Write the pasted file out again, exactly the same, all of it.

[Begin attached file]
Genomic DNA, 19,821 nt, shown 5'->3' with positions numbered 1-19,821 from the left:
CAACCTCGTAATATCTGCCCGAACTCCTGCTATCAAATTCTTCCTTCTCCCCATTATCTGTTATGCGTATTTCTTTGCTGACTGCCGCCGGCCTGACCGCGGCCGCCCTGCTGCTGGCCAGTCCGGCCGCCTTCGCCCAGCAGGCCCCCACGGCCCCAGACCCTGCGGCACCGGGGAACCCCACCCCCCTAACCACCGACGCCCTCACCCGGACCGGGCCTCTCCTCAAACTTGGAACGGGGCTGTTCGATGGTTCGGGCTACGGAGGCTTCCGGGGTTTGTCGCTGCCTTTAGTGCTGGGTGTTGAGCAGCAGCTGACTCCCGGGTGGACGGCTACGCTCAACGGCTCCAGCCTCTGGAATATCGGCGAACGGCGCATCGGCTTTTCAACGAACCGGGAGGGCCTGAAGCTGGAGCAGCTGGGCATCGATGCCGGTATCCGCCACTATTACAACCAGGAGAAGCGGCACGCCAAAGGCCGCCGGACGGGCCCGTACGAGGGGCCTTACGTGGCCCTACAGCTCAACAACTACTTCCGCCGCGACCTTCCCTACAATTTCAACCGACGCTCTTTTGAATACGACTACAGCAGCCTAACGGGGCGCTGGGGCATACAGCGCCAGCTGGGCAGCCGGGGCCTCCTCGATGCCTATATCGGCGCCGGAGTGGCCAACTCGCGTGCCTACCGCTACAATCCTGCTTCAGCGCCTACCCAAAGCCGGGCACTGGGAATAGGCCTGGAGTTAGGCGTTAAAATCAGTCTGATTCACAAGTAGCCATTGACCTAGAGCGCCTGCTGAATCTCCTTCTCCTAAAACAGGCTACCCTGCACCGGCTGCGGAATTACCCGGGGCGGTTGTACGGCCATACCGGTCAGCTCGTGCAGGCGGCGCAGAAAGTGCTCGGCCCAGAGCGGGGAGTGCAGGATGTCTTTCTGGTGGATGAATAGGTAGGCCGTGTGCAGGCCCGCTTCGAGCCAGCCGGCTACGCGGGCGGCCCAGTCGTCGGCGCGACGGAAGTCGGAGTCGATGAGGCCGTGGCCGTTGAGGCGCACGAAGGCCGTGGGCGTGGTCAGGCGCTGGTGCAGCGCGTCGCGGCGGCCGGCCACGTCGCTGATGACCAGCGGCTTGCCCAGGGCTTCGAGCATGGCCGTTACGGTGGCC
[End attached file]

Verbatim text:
Genomic DNA, 19,821 nt, shown 5'->3' with positions numbered 1-19,821 from the left:
CAACCTCGTAATATCTGCCCGAACTCCTGCTATCAAATTCTTCCTTCTCCCCATTATCTGTTATGCGTATTTCTTTGCTGACTGCCGCCGGCCTGACCGCGGCCGCCCTGCTGCTGGCCAGTCCGGCCGCCTTCGCCCAGCAGGCCCCCACGGCCCCAGACCCTGCGGCACCGGGGAACCCCACCCCCCTAACCACCGACGCCCTCACCCGGACCGGGCCTCTCCTCAAACTTGGAACGGGGCTGTTCGATGGTTCGGGCTACGGAGGCTTCCGGGGTTTGTCGCTGCCTTTAGTGCTGGGTGTTGAGCAGCAGCTGACTCCCGGGTGGACGGCTACGCTCAACGGCTCCAGCCTCTGGAATATCGGCGAACGGCGCATCGGCTTTTCAACGAACCGGGAGGGCCTGAAGCTGGAGCAGCTGGGCATCGATGCCGGTATCCGCCACTATTACAACCAGGAGAAGCGGCACGCCAAAGGCCGCCGGACGGGCCCGTACGAGGGGCCTTACGTGGCCCTACAGCTCAACAACTACTTCCGCCGCGACCTTCCCTACAATTTCAACCGACGCTCTTTTGAATACGACTACAGCAGCCTAACGGGGCGCTGGGGCATACAGCGCCAGCTGGGCAGCCGGGGCCTCCTCGATGCCTATATCGGCGCCGGAGTGGCCAACTCGCGTGCCTACCGCTACAATCCTGCTTCAGCGCCTACCCAAAGCCGGGCACTGGGAATAGGCCTGGAGTTAGGCGTTAAAATCAGTCTGATTCACAAGTAGCCATTGACCTAGAGCGCCTGCTGAATCTCCTTCTCCTAAAACAGGCTACCCTGCACCGGCTGCGGAATTACCCGGGGCGGTTGTACGGCCATACCGGTCAGCTCGTGCAGGCGGCGCAGAAAGTGCTCGGCCCAGAGCGGGGAGTGCAGGATGTCTTTCTGGTGGATGAATAGGTAGGCCGTGTGCAGGCCCGCTTCGAGCCAGCCGGCTACGCGGGCGGCCCAGTCGTCGGCGCGACGGAAGTCGGAGTCGATGAGGCCGTGGCCGTTGAGGCGCACGAAGGCCGTGGGCGTGGTCAGGCGCTGGTGCAGCGCGTCGCGGCGGCCGGCCACGTCGCTGATGACCAGCGGCTTGCCCAGGGCTTCGAGCATGGCCGTTACGGTGGCC